Reissue of HGM's 2010 album, Bad Debt.
Reissue of HGM’s 2011 album, Poor Moon.
On November 2, Hiss Golden Messenger will release Devotion: Songs About Rivers andSpirits and Children, a limited-edition deluxe box set which includes remastered reissues ofthe classic Hiss albums Bad Debt, Poor Moon, and Haw as well as Virgo Fool, a raritiescompilation that will only be available physically as part of this collection. Both the 4-CD and 4-LP sets are housed in a cloth-wrapped, foil-stamped slipcase and feature original iconographicartwork by Sam Smith, an exclusive foldout poster, full lyrics, and new liner notes by NewYorker writer Amanda Petrusich and MOJO editor John Mulvey. The vinyl set also includes adigital download of all tracks.
"Come the brightest, brightest day, the north wind's gonna be a friend of mine."
Excerpts from the Devotion liner notes:What struck me about Hiss Golden Messenger-and my absorption in these early records wasinstantaneous-is that Taylor's songs are completely and unfailingly honest about how stupidand frustrating it is to be a person. But then, of course, he finds magnificence anyway:"Hallelujah anyhow" is how he put it later.
Reissue of HGM's 2013 album, Haw
Hallelujah Anyhow is the latest studio album from Hiss Golden Messenger, out September 22 worldwide on Merge Records. Its ten new songs, penned by HGM principal M.C. Taylor, were recorded with Brad Cook, Phil Cook, Chris Boerner, Josh Kaufman, Darren Jessee, Michael Lewis, and Scott Hirsch. Alexandra Sauser-Monnig, Tift Merritt, Skylar Gudasz, Tamisha Waden, Mac McCaughan, and John Paul White provided vocal harmonies.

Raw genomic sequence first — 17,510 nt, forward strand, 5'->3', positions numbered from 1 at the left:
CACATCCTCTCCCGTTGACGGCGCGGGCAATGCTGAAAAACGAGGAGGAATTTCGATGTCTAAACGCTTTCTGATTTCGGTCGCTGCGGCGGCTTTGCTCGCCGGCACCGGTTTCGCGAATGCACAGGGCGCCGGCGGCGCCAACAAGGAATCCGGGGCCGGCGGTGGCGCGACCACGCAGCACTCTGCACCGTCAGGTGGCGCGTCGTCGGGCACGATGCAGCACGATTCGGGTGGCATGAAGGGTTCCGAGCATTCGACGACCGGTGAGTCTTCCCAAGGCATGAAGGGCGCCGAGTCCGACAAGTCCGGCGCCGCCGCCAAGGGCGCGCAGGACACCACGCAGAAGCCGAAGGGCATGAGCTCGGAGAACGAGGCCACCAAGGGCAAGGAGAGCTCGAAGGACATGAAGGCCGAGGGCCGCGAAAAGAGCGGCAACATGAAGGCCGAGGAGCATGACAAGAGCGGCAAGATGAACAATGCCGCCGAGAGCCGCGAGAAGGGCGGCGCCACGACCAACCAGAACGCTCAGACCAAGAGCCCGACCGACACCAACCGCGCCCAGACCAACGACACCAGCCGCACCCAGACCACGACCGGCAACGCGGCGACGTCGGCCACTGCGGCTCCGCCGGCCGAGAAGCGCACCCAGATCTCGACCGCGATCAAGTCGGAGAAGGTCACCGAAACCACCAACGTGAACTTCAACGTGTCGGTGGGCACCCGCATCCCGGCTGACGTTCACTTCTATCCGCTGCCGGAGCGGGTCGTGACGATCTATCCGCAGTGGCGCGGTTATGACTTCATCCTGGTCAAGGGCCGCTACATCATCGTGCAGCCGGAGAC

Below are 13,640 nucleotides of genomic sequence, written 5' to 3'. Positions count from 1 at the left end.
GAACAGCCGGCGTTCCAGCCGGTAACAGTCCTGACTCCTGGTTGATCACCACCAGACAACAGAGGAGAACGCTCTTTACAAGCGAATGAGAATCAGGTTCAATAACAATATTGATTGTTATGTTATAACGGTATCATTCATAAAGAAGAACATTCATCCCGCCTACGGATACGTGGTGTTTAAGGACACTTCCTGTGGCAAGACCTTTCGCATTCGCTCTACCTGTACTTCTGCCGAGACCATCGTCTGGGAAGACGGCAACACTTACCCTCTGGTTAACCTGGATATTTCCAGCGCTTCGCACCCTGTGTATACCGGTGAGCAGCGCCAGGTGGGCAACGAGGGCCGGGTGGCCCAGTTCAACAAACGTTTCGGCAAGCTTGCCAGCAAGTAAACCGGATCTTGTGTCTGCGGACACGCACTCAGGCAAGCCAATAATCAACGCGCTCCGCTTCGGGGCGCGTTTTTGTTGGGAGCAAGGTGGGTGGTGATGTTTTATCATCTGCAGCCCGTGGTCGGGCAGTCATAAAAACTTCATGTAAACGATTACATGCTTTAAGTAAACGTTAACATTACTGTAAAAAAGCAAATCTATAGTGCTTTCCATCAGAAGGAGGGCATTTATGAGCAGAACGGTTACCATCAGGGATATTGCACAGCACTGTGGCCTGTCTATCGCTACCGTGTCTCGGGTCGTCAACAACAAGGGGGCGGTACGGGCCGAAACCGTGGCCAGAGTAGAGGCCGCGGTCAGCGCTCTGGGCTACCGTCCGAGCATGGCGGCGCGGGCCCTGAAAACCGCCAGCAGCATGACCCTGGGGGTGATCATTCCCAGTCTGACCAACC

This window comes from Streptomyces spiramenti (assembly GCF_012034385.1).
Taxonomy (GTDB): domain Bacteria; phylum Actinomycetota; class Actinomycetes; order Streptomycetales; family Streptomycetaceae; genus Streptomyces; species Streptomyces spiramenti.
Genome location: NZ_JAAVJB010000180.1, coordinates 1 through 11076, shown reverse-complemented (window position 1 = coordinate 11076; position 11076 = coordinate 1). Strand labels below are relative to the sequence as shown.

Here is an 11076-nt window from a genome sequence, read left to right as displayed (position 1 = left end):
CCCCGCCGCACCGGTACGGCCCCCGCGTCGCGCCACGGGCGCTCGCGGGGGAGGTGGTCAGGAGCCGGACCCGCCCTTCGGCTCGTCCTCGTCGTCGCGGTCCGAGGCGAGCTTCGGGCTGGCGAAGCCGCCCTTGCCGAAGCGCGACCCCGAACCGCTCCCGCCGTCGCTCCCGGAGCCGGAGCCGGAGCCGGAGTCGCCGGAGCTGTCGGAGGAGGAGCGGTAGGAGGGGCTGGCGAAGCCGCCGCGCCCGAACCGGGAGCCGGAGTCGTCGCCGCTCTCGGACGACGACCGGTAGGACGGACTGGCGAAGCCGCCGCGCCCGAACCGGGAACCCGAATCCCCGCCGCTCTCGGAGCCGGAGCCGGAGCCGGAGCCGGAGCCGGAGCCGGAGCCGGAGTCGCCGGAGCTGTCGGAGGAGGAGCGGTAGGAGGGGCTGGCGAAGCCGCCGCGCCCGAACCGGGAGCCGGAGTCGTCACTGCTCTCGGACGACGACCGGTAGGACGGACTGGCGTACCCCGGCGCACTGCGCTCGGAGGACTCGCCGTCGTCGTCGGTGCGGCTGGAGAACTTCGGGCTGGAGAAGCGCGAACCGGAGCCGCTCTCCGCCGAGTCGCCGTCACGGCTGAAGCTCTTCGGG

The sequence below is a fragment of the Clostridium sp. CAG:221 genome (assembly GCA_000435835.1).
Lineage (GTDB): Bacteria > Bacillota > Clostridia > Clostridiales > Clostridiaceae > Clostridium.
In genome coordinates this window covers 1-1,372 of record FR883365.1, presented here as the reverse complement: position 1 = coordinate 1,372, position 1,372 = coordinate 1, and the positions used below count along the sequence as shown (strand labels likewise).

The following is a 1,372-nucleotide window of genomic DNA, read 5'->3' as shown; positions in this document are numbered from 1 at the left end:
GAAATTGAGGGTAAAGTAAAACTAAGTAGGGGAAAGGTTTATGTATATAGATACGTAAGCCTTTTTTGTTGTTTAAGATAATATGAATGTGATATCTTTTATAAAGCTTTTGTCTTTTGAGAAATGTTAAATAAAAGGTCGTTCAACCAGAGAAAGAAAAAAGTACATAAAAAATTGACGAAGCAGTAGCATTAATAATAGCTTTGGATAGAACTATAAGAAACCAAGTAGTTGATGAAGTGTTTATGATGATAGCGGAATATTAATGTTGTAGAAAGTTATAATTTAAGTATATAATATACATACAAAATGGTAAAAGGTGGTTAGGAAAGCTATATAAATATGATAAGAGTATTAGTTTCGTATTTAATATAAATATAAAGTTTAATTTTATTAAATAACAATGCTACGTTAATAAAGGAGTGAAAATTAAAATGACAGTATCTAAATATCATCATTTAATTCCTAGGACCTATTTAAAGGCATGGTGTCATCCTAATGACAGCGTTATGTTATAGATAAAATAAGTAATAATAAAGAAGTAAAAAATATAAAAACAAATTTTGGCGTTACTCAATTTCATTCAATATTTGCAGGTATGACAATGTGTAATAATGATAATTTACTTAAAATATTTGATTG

I see the dark clouds. I was designed to see them. They're the same clouds of fear and destruction that have darkened the world since Revelations, just different actors. But this music is for hope. That's the only thing I want to say about it. Love is the only way out. I’ve never been afraid of the darkness; it’s just a different kind of light. And if some days that belief comes harder than others, hallelujah anyhow.
Whatcha gonna do when the wall comes down?When the wall comes down?What you ought to do is let it lie-let it lieAnd in the gathering darkness vow to never go backIt was built by man and you can tear it downTear it down, tear it downStep back, Jack, from the darkness
I've seen darker things than night. Hallelujah anyhow.-M.C. Taylor, July 2017
Lateness of Dancers is the fifth full-length from Hiss Golden Messenger. It's an open, confident, immediate album, and it feels, at times, like a direct response to the darkness of M.C. Taylor's last record, 2013's Haw, or to the searching of 2010's Bad Debt, the stunning acoustic LP he made at his kitchen table shortly after the birth of his son.
Lateness of Dancers was recorded in a tin-roofed barn outside of Hillsborough, North Carolina, last fall and includes many of Taylor's longtime collaborators, like Phil and Brad Cook of Megafaun, the guitarist William Tyler, and his erstwhile recording partner Scott Hirsch.
It is a record about self-discovery and self-knowledge, and how impossible it is to outsmart yourself. Still, over and over, Taylor subverts that creeping darkness, turns it into something useful, defines it and defangs it and transforms it; Lateness of Dancers is, against all odds, an optimistic record.
It seems unlikely to me that there will be another record this year that does this work, or does it this well. Lateness of Dancers is a deliverance from the self, to the self. From Taylor to us.